Comedy on a Pedestal

One of the things I did accomplish over the weekend — though here, I’m defining the verb “to accomplish” very loosely — is clear some of the detritus off of the DVD player. Some of this was deleting things I’d watched already and saved for some inexplicable reason; some of this was ruthlessly deleting things I’m a) never going to watch or b) can find On Demand if the temptation to view ever becomes undeniable. And some of it was watching shows I’d taped in past weeks. Like the Emmy telecast.

Which means I am now finally qualified to comment on Vergara-gate 2014.

I am so far behind the times on this one that I’m assuming not much recap is needed. Basically, Academy of Television Arts & Sciences Bruce Rosenblum used Vergara as backdrop in an attempted-joke that fell, shall we say, flat as a lead pancake. Let’s let Time magazine pick it up from here:

Rosenblum asked Vergara to step onto a pedestal that then rotated 360 degrees, showing off the Latina star’s famous curves while he talked about the state of the television industry.

Vergara played along dutifully, striking attractive poses after an initial awkward moment. Though the gimmick might have turned into a commentary on how Hollywood actresses are hypersexualized and objectified, the second beat of the joke never came. Instead, it ended with a straight-up justification for the sex-sells mentality: “What truly matters,” Rosenblum said, “is that we never forget that our success is based on always giving the viewer something compelling to watch.”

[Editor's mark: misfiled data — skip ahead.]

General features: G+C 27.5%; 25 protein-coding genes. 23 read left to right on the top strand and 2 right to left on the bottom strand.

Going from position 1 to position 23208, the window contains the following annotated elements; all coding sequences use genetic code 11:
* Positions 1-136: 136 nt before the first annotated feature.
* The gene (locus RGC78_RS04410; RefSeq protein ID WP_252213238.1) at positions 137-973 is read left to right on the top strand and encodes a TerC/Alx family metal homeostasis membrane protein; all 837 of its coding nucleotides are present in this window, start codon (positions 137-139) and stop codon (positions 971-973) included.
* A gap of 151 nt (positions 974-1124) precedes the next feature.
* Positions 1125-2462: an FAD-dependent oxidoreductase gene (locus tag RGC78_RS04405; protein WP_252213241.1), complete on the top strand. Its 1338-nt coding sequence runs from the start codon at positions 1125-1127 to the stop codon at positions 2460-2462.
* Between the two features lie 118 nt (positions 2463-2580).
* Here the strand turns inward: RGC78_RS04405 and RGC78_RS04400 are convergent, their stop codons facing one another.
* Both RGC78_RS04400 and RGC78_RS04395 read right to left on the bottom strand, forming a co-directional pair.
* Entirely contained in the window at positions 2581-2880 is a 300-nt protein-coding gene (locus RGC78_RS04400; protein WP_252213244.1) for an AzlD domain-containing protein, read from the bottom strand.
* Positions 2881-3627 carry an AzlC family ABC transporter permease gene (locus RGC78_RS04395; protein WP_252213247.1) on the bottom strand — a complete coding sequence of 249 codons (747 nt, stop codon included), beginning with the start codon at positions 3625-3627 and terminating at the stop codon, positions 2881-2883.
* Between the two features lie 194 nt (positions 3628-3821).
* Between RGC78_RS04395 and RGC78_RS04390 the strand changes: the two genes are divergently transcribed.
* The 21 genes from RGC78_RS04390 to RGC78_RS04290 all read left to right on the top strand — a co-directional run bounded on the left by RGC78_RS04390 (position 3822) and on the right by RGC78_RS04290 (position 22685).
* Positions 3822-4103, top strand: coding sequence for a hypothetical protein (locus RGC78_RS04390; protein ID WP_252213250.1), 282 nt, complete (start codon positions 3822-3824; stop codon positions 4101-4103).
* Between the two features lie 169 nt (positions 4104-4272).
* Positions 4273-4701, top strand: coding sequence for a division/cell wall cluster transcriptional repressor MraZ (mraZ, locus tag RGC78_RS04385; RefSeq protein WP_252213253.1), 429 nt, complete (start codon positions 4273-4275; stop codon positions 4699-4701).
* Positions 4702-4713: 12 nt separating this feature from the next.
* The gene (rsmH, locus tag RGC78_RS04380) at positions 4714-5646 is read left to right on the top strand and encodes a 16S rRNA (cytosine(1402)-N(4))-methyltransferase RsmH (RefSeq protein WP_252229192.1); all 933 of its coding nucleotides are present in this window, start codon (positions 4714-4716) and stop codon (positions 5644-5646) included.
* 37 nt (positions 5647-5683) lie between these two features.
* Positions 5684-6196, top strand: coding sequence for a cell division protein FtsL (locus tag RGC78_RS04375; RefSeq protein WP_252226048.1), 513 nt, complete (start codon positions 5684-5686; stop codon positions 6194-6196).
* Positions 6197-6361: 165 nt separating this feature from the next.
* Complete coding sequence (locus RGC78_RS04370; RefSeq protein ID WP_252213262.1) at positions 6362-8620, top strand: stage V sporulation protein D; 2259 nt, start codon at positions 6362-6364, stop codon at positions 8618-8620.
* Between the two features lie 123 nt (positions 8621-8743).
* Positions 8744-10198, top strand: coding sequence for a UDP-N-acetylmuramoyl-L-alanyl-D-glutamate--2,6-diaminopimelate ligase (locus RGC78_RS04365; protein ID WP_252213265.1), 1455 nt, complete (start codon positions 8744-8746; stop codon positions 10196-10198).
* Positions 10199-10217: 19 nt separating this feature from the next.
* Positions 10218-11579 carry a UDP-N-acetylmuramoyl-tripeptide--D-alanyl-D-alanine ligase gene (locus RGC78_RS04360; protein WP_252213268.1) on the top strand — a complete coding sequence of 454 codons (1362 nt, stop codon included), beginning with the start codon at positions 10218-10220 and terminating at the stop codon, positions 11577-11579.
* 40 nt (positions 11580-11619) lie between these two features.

“Okay enough, enough,” Vargara protested, climbing off the pedestal, “that’s why I stopped doing the car shows!”

The Internet news cycle unfolding from this was nothing if not predictable. Immediate Twitter responses:

(Also summarized in BuzzFeed, Mashable, and HuffPo.)

This was followed by a wave of feminist cultural criticism. Here’s my usual go-to sources on things: Jezebel, Salon, Slate — plus the Time article I linked above.

Some of these negative responses — especially on Twitter — sketched out a perceived and uncomfortable dichotomy between Beyonce’s feminist statement Sunday night on the VMAs, and this event occurring a scant 24 hours later on the Emmys.

(I’ll let you do your own web-searching to find the pleasure that is Bragg’s wish fulfilled…)

Barack_Obama_with_artistic_gymnastic_McKayla_Maroney_2Then, in yawningly predictable fashion, the strong sexual content of Beyonce’s VMAs set (which I admitted myself to be a touch challenged by) and the differing levels of praise and scorn between Sunday and Monday were held up by various conservative/libertarian sites as an example of feminism’s “hypocrisy.” (See The Federalist or Politichicks*)

So if nothing else, this has provided a useful topography of the increasingly siloed and echo-chamber nature of Internet discourse. We all amplify the people we agree with and decry those who take differing perspectives, and rarely the twain shall meet. (Trust me: I am as guilty of this as the next person.)